The questions themselves took longer than one would expect. People seemed to want to impress Egan or at least talk to her about their reading lives. “You and I don’t get to talk very often,” one man said with real sadness.  He went on to ask her about the death of narrative fiction and what writers she admired. She handled the second question first then reluctantly went on to talk about the death of narrative fiction.  “I don’t even know what I would be responding to there,” she said clearly exasperated. She went on to talk about the rise of technology and the limits of postmodern fractionality and the flexible, swaggering nature of 19th-century literature.  The mild smackdown probably worked in that it discouraged other similar questions, but a less august writer would want to take a lighter approach. It’s amazing how far a person can get by starting with “That’s an interesting observation…” and then talking about whatever they like.

After that the communal urge to connect with Egan seemed to overtake reason. A woman stood up and spent 1 minute and 47 seconds making observations about reality TV, Egan’s short story ‘Safari’, what didn’t work in ‘A Visit from the Goon Squad’ and something about the New York Times Book review. She ended with a glancing question about the way Egan writes about children. Egan leapt on this and told an endearing story about taking her children to the zoo and how little she likes to read about domestic life. The contrast between the author as doting mother and hard-headed reader was winning.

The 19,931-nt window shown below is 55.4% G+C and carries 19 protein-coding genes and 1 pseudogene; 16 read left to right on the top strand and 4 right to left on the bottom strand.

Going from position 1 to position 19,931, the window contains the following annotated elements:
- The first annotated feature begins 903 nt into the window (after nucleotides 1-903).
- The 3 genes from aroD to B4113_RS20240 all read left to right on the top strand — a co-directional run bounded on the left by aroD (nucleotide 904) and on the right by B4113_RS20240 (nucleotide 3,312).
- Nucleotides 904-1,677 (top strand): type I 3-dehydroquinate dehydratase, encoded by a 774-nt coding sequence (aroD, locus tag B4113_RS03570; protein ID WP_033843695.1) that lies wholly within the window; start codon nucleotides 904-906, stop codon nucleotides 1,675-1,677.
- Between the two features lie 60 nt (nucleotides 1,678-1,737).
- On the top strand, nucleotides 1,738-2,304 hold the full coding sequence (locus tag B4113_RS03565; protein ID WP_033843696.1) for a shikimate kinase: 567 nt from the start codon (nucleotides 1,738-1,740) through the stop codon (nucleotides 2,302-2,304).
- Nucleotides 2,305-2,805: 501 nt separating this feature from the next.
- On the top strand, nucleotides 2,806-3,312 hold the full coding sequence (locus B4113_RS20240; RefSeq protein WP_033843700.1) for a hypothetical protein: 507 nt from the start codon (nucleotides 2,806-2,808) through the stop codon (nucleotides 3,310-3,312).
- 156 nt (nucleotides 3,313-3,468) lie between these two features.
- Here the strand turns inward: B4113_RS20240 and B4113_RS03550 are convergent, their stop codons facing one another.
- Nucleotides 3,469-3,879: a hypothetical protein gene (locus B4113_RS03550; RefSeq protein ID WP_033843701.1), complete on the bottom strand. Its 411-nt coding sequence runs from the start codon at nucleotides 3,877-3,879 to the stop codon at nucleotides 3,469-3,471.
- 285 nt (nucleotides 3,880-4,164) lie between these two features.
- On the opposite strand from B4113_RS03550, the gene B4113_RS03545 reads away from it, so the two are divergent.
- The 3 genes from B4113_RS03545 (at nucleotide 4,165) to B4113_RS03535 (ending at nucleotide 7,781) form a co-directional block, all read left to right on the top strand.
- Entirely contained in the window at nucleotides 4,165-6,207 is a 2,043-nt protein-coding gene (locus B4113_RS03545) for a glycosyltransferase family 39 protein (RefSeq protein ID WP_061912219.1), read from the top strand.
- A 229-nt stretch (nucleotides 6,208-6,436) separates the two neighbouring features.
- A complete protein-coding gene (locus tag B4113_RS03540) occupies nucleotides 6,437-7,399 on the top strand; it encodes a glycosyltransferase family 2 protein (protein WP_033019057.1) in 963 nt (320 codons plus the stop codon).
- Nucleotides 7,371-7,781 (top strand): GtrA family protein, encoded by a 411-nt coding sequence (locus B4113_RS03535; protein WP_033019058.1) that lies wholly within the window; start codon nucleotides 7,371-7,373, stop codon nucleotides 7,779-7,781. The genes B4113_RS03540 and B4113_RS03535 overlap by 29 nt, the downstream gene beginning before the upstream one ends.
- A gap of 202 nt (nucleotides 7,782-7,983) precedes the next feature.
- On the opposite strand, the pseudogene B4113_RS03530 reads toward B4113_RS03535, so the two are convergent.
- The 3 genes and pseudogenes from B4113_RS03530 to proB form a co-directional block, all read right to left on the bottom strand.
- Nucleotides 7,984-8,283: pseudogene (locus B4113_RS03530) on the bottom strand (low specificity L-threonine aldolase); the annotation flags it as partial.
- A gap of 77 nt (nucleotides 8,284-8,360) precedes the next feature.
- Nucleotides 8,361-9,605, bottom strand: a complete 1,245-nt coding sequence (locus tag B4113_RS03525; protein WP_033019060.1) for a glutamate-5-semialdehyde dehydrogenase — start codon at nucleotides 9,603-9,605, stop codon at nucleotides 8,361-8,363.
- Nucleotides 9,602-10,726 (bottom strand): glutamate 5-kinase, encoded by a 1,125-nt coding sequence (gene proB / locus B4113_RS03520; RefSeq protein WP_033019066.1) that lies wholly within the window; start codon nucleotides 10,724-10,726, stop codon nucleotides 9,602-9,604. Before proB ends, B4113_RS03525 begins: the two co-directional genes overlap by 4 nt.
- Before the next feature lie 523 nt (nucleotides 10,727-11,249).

She ended the talk, about an hour after starting, by saying she would make her way to the book signing table. She offered to take more questions there. It made the experience feel cozy, the idea of Jennifer Egan futzing with books, answering our questions, behind a table like the village librarian.

What to do if you are on a book tour and you get the opportunity to speak at Politics and Prose:

Connect with the audience. The store is called Politics and Prose. The audience likes references to American Presidents, name dropping and all things bipartisan (even though most of the audience is liberal). If you have ever admired the store or been to Washington, DC mention it at the open.

Prepare. People want to know (1) why you wrote the book and (2) how you did it. Do you write by hand? What do you think of technology? What do your mornings look like? Who reads your drafts? Be ready to answer those questions. If you are a fiction writer be ready to talk about craft. At Egan’s reading there were two questions about how she came to find her voice for Manhattan Beach.

Establish your bona fides. We aren’t all Pulitzer Prize winners. Tell the audience about your research, your years crafting and honing and bleeding for the book. It’s impressive, and this sort of audience (not immune to schadenfreude) finds it appealing.

Pivot to where you want to be.  You must be polite, but you don’t have to answer every question exactly as it is put to you.  If you are asked questions you find vague or pretentious or off topic, use the “ABC” technique.

Acknowledge the question, Bridge and then course Correct.


“Oh wow, I have to say I haven’t heard that..


“That’s interesting but… ”

Course Correct:

“what I tend to think about is…”